WEATHER IN LINCOLN COUNTY

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County Commissioners to put “Citizens United” straw poll on November ballot.

Board of Commissioners meeting
#2 Steve Myers
#3 Tom Robinson
#4 Emily DeHuff
#5 Stephen Farish

Lincoln County Commissioners, after listening to statements of support last week and today during their weekly public meetings, all three voted to direct County Counsel Wayne Belmont to prepare an opinion poll ballot measure that asks whether the recent U.S. Supreme Court case “Citizens United vs Federal Elections Commission” should be overturned by whatever means available; by the high court taking it up again for reconsideration, striking it down by virtue of a Constitutional Amendment or by some other regulatory means.

The ballot issue will be more akin to a county-wide opinion poll that will hopefully prompt Lincoln County voters to educate themselves on the impacts of Citizens United which many contend has a grossly misleading title. Those opposed to the effects of “Citizens United” claim that a better title would be “Corporations United” since the case was funded almost exclusively with corporate money. The Supreme Court decision, on a bitterly divided 5-4 vote, declared that corporations are legal human beings with an added declaration that money is speech. The case now allows corporations, labor unions or privately funded political action committees, to spend as much money as they want on behalf of a particular political view and/or on elements of specific political races, whether national, regional or local. And the names of the donors paying the freight don’t have to be divulged, and they’re usually not revealed.

Former political science instructor Steven Myers told the commissioners that American history is full of examples of the pendulum swinging back and forth between the rich and the non-rich as each vies for political supremacy in their pursuit of determining tax codes, trade and labor laws, environmental issues and others. He said that the country is in such a struggle today in that the pendulum has swung far to the right and in favor of the rich, which many contend is precisely why the American economy has been stuck in “Park” for the past 4.5 years. Myers said the middle and lower classes are beginning to “push back” against the country’s wealthy elite with an attack on Citizens United, a ruling that opened the cash flood gates to drown elections with more propaganda than useful election information.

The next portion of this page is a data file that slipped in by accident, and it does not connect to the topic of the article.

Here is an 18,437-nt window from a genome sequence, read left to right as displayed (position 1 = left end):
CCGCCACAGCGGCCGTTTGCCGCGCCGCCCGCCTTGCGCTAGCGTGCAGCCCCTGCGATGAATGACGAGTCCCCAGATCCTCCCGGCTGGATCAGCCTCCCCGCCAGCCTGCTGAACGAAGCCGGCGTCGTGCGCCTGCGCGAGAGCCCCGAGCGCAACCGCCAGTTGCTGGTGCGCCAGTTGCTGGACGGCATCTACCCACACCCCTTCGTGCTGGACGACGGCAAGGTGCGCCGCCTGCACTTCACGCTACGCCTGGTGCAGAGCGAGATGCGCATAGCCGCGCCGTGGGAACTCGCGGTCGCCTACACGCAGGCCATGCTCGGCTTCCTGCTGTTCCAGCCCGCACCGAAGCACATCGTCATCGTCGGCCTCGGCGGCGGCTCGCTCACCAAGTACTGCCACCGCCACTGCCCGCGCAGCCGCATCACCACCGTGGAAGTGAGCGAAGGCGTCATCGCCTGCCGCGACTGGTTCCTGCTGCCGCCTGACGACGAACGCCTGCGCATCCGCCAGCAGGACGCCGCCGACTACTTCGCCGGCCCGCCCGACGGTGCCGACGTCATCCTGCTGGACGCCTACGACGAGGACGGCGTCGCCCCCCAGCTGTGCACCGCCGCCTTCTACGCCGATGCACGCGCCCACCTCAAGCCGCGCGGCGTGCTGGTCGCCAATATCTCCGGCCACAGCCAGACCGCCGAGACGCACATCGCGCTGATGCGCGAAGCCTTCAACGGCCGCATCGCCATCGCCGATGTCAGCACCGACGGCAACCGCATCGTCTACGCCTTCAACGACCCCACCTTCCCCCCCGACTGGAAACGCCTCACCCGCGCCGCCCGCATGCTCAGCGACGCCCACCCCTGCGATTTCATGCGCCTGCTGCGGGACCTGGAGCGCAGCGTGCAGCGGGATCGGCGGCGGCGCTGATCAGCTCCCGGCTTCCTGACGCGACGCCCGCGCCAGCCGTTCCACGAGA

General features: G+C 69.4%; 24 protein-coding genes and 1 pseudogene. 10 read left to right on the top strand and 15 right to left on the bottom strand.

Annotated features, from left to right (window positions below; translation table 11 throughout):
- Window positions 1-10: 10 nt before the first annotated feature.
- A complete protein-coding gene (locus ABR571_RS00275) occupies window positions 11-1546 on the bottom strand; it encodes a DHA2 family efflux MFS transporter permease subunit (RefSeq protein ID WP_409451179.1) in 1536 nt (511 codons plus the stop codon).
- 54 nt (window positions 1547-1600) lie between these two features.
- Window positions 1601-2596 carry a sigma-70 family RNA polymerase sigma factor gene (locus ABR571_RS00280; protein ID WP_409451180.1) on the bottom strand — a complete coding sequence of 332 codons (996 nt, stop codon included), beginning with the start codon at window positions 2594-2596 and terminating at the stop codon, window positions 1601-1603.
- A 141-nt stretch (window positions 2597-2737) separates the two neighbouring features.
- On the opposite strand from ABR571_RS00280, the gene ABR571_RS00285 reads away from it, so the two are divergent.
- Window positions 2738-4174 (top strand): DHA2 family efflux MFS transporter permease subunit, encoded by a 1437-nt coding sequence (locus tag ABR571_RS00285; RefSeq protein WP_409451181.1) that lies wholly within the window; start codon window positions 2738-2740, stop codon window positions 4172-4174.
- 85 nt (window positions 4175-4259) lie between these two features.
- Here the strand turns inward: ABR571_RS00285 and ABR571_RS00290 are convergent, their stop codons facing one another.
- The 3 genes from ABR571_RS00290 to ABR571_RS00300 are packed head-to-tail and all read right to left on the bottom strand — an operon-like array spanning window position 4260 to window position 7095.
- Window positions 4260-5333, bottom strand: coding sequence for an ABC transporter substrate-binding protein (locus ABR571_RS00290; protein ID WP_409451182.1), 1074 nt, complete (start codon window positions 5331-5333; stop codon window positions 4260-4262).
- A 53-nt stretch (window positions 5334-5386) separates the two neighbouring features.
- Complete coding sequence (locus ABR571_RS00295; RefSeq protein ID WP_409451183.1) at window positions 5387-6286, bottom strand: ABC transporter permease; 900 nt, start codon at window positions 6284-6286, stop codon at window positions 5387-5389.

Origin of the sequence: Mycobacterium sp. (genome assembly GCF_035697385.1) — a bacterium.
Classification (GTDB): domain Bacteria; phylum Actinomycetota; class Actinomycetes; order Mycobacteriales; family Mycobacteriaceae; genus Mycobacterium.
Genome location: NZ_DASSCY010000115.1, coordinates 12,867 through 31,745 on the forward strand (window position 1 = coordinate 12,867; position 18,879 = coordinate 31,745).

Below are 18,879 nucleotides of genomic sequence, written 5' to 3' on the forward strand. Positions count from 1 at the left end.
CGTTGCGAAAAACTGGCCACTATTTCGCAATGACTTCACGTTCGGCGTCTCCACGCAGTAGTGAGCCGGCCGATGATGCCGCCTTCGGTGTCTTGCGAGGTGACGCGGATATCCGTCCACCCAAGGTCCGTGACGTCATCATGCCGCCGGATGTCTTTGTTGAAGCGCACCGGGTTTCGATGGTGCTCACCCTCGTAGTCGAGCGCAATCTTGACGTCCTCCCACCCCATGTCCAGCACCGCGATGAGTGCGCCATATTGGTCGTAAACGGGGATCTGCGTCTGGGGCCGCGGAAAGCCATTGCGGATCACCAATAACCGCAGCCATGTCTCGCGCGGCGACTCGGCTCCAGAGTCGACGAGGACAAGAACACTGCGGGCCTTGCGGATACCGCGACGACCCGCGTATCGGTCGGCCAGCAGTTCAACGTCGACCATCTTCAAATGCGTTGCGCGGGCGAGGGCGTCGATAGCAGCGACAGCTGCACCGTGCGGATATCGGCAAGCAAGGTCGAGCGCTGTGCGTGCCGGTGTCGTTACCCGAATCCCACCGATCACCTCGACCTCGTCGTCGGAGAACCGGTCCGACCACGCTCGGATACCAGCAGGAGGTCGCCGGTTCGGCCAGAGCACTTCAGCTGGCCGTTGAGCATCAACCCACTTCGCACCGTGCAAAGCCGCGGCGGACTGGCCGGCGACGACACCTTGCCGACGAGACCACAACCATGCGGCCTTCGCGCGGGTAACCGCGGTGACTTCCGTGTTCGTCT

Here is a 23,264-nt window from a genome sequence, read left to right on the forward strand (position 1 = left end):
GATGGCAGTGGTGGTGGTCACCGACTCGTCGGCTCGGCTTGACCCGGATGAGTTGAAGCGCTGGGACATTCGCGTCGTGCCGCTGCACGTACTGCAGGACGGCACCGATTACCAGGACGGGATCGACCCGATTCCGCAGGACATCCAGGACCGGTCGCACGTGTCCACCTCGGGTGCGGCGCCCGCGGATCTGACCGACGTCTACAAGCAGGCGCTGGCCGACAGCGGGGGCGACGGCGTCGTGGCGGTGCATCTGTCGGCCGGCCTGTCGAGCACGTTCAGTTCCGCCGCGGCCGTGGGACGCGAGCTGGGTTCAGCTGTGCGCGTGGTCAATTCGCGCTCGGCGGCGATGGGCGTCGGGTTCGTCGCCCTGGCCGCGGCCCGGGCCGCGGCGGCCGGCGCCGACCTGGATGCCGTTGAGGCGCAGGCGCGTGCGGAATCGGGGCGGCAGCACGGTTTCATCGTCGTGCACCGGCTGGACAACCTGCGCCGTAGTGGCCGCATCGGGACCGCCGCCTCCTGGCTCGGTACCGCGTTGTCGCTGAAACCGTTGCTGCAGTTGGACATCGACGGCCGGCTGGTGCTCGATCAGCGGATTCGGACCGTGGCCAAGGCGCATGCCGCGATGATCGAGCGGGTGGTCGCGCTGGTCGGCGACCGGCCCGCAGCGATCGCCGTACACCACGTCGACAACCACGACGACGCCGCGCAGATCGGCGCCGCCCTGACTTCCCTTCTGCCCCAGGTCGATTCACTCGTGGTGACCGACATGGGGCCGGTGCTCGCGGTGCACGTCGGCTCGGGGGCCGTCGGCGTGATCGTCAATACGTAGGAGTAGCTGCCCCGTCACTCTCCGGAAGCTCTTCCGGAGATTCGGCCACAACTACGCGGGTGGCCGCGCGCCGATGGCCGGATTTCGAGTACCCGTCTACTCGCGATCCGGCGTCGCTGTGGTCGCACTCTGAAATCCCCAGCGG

Siletz resident Tom Robinson emphasized that Citizens United may have been decided in Washington DC, but like all federal actions, it affects everyone down to the grass roots level. Robinson said “We represent the grass roots level where democracy is practiced at the local level. And you, the Board of Commissioners, are the fundamental grass roots form of government that we depend on.”

Local resident Emily DeHuff reminded the commission that “Advertising works. If it didn’t, it wouldn’t exist.” She said since Citizens United took effect, each corporation, which includes businesses, labor unions and political action committees, have suddenly gotten a “vote in the discussion market place. But their election campaign funds multiply their votes by every dollar they spend on campaigns.” She said “It drowns out my vote and the votes of others.”

Waldport resident Steve Farish likened Citzens United to an invading army. Farish said “If a foreign army came ashore and started taking over, we’d do something about it. Citizens United empowers an army of wealthy campaign contributors to take over our elections. And we need to do something about that too.”

Commissioners Doug Hunt and Terry Thompson, although leery of using a county commission-sponsored straw polls to prompt such specific debates on nationwide issue, in the end, relented and voted to put the matter on the November ballot. Thompson remarked, “All I’m doing is giving the voters of Lincoln County an opportunity to express their opinion on an issue. That’s all.” Bill Hall’s support was never in doubt through repeated comments about the seriousness of America’s roiling political climate.

The vote was 3-0 to place the issue on the ballot in November. The exact ballot language is being developed by County Counsel Wayne Belmont and will be back before the county commission for final action July 11th.

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